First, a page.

The Dot Day Triple Double…
The cars were lining my street, the yards were freshly groomed, and on this Dot Day the neighborhood was eerily quiet. It was the 1986 finals and the Boston Celtics held a 3-2 lead going into game six. Nobody was moving until this game was decided and Larry Bird, the only man who could put Dot Day prep on hold, did not disappoint.
By the fourth quarter, the aunts, uncles and the rest of my neighbors started cracking beers. You could hear the yelling and screaming out of everyone’s windows as the Celtics came closer to sealing their 16th championship. As soon as the game ending everyone popped up from their seats and proclaimed “LETS GO!”.
It seemed the entire neighborhood rolled out onto the streets at the same time for the march down to Peabody Square. Within a few minutes my family had taken up their spots in front of the Store 24 next to Engine 18, the row of seats resembling a bleacher section at Fenway.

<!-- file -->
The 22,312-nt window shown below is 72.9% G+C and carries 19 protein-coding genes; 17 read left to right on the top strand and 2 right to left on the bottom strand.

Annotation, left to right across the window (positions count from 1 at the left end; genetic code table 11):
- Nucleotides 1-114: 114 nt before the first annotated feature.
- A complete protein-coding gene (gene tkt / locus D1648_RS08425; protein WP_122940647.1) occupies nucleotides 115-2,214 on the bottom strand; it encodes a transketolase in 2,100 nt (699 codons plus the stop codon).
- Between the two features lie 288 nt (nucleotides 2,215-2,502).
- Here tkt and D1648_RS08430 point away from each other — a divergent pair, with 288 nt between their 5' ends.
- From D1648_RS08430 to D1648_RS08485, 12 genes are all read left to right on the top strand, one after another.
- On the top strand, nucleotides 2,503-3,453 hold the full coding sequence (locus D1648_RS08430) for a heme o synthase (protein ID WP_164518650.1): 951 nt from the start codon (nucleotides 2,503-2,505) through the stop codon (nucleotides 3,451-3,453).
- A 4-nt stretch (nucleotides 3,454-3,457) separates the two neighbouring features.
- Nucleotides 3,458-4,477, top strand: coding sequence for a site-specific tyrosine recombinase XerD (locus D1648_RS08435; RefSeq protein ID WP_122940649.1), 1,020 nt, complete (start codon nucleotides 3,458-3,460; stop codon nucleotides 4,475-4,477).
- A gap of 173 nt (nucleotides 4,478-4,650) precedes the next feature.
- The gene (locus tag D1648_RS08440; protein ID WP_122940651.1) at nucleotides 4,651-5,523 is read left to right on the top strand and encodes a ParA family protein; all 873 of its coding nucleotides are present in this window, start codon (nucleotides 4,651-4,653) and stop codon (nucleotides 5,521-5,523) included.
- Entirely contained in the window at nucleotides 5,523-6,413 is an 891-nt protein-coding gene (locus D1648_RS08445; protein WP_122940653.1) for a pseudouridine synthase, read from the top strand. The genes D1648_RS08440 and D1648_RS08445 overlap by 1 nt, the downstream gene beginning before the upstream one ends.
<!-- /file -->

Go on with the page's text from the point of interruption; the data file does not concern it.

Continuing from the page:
All us little folks gathered and started scheming our mischief for the parade. This was our ritual, which usually meant we pooled our money bummed off our parents so we could buy or snaps, horns, cork guns, cap guns and other overly annoying toys from the shopping cart vendors walking Dot Ave.
After securing our bounty it was off to the Peabody Tavern for a free hot dog from Sanna Coleman. All fueled up on sugar and hot dogs, it was time to turn our canvas Dot Rat painters caps back and get to work away from the prying eyes of our parents.
Maybe it was the Celtics being world champs or my entire family being together in one spot. Perhaps it was the neighborhood as I knew it all together celebrating what we considered the best place on the planet. Dot Day 1986 was THE ONE that sealed the deal for me. It was the year that made me stop on the first Sunday in June ever since and raise a glass to toast to a community that made me who I am. All my successes and failures in life, for better or worse, have a lineage right back to the streets of Dorchester. This lineage is born from our traditions and history should always be preserved for future generations….this all starts with Dorchester Day.